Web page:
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ARTIST TALK | 4 questions for Bastien Burcher

Updated: Oct 21, 2022

Bastien Burcher is a French and Swiss artist, currently living in Bremen, Germany. Following an experience as a graphic designer in Beirut, in January 2017 he made the decision fully launch himself into his artistic practice. In the interview he talks about his way of making art, his inspirations and what he is focusing on at the moment.

You are inspired by the antique period. Where does that come from and what exactly are you interested in?

4 years ago, I've seen a picture of an antique Greek vase. I don’t remember which one but it was kind of a shock. The abstract beauty of the black and red spaces and the precision of the lines seemed truly amazing to me. Also, I realized how strong and direct the power of this aesthetic was for telling stories. The lines are clear, the drawing is simple and the colored surfaces make the rest. So, it was created in such an efficient way that I tried to make my own. I had an atelier in Lyon at this time, the city where I lived 10 years before moving to Germany. I tried many ways to develop a contemporary version of this antique aesthetic. After one year of research, I finally found a mixed media technique which satisfied me.

Your mixed media artworks are layers of drawing, paint and print. How many layers are there and with what do you start?

The full process is indeed built with drawing/printing and painting. I always start with a preparative drawing from reality like a sketch or more inner imagination. I started to learn drawing at the age of 16 because I wanted to be able to draw in a classical way. I guess it will always have an important part in my work. That’s also why it’s so hard for me to make abstract paintings. Anyway, after the sketch, I make a print on paper with a basic printing process called monotype. I put some ink on a glass and directly in the fresh I remove some part to make my drawing. I need to be fast because the ink is drying in 10 minutes. This specificity I give to my drawing are some mistakes and a direct single line. So, when I did this, I put my paper on and press it with my hands and some basic tools like a spoon. The result is a complete black surface, except the lines I made which come in white (the color of the paper to be precise). It can also happen that I just print the paper without drawing. When this dark printing is dry, I use oil painting on it to complete the piece with colored zones, light effects etc…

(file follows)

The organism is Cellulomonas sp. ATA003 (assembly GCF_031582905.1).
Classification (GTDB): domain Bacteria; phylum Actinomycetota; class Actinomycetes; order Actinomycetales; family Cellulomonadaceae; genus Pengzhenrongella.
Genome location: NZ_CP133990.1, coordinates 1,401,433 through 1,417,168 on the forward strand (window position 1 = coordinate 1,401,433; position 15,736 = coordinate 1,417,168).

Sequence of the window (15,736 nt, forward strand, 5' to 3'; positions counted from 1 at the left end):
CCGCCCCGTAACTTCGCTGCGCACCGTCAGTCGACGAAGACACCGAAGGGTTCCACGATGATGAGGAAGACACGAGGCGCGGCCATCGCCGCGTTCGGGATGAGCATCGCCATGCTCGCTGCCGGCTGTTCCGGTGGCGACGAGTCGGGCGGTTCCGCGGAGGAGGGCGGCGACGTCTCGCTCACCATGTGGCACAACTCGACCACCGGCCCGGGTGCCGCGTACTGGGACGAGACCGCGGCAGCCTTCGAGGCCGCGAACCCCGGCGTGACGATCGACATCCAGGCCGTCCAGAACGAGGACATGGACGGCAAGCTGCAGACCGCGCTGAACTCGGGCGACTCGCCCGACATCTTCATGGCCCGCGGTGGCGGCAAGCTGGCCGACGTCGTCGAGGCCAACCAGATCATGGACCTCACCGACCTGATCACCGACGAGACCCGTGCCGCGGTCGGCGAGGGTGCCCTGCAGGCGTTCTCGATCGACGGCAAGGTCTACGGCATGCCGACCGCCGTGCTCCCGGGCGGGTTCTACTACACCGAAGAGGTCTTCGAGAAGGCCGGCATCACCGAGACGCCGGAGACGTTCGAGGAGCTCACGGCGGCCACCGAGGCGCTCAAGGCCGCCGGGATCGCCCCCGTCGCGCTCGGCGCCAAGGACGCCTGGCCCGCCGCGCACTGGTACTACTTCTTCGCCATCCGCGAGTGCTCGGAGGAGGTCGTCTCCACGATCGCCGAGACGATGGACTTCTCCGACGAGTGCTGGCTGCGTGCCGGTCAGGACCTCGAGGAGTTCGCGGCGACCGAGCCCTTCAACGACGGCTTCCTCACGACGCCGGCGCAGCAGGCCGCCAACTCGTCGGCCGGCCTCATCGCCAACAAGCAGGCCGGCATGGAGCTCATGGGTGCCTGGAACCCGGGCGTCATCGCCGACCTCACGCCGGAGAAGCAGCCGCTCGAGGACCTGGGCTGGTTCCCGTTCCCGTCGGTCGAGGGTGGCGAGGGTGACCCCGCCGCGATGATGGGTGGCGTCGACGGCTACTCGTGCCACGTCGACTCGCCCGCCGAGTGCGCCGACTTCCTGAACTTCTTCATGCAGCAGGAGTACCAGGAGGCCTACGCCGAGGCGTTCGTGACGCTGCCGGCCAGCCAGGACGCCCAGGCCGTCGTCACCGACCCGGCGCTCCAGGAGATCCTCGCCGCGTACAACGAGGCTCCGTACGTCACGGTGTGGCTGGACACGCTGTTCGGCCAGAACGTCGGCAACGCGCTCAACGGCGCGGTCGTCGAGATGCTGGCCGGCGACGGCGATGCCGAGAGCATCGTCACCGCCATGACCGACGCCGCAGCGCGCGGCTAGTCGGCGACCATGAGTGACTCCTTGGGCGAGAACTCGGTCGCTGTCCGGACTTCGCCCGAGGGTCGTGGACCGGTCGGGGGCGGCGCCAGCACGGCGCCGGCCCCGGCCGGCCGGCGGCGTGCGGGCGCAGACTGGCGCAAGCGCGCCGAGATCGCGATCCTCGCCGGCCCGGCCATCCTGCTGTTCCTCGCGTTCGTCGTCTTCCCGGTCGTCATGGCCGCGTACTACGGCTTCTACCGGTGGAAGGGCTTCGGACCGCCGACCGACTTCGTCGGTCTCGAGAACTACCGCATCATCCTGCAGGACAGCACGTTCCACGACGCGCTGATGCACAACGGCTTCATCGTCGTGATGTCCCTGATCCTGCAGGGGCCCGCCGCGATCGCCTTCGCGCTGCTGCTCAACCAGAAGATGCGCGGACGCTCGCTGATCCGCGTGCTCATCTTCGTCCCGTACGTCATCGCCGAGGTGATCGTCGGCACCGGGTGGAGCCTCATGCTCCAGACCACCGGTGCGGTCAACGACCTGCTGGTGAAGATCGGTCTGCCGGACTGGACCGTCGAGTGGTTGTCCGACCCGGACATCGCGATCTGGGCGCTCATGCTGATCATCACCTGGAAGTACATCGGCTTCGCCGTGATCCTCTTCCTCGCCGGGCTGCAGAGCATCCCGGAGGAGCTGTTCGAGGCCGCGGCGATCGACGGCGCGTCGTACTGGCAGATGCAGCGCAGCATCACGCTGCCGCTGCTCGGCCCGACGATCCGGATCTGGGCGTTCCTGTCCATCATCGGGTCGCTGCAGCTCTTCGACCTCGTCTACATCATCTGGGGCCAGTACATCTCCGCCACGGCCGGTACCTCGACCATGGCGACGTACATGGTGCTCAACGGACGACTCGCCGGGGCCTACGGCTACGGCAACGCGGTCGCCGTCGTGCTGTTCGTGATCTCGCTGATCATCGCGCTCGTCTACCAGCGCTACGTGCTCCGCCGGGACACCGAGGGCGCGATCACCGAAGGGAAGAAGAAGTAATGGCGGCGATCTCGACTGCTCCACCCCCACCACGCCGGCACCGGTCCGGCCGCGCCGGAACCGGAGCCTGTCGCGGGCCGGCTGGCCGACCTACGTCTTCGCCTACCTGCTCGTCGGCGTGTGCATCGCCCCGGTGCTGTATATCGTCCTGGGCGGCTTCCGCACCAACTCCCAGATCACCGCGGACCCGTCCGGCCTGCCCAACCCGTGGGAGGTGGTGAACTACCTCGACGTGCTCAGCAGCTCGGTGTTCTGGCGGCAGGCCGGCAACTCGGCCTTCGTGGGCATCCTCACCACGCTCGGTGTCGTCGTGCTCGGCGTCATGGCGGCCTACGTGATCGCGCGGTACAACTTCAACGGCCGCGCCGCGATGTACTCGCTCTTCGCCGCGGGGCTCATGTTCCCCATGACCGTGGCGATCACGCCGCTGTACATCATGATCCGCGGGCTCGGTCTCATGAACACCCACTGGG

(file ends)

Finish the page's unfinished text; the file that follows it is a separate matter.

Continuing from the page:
How can we imagine your studio space?

I have a shared atelier in the center of Bremen, a neighborhood called Viertel. We are 6 people working there: two web designers, two photographers and a textile designer. The space is divided in two rooms. In the front one I have my glass desk where I print. It’s almost always covered with black ink and my tools to print. I stand to print so there is no chair. Just this glass table. And in the back space I have a corner where there are my oils, easel, papers etc… the light is nice because we have this industrial glass roof, which you can also find in old factories. When I was younger, I was really messy with my stuff and always putting colors and ink everywhere. But with the years I learned how to organize myself more and work in an efficient space. So, it’s not really the cliché of a messy painting studio, colors on the wall, cigarettes and wine bottles everywhere!

What is your focus on at the moment?

I had a big flower vase focus some months ago, which I will continue to dig because it’s really enjoyable to do and people seem happy to see it as well. But right now, I’m preparing my next solo show in Lyon in collaboration with the Galerie Autour de l’image. It’s my third one there. And this time the topic is my new city, Bremen! I try to capture the essence of this city: the bars, the people, the landscape etc. My challenge is to give to the «Lyonnais» the feeling for some hours to be intimate with the Bremen people. In this time of self-protection and nationalism rise, it seems so important to me to show that no matter the nationality we are not so different and finally we enjoy the same simple things. And why not maybe some of them can think of Bremen for their next holidays. I have some good addresses now!

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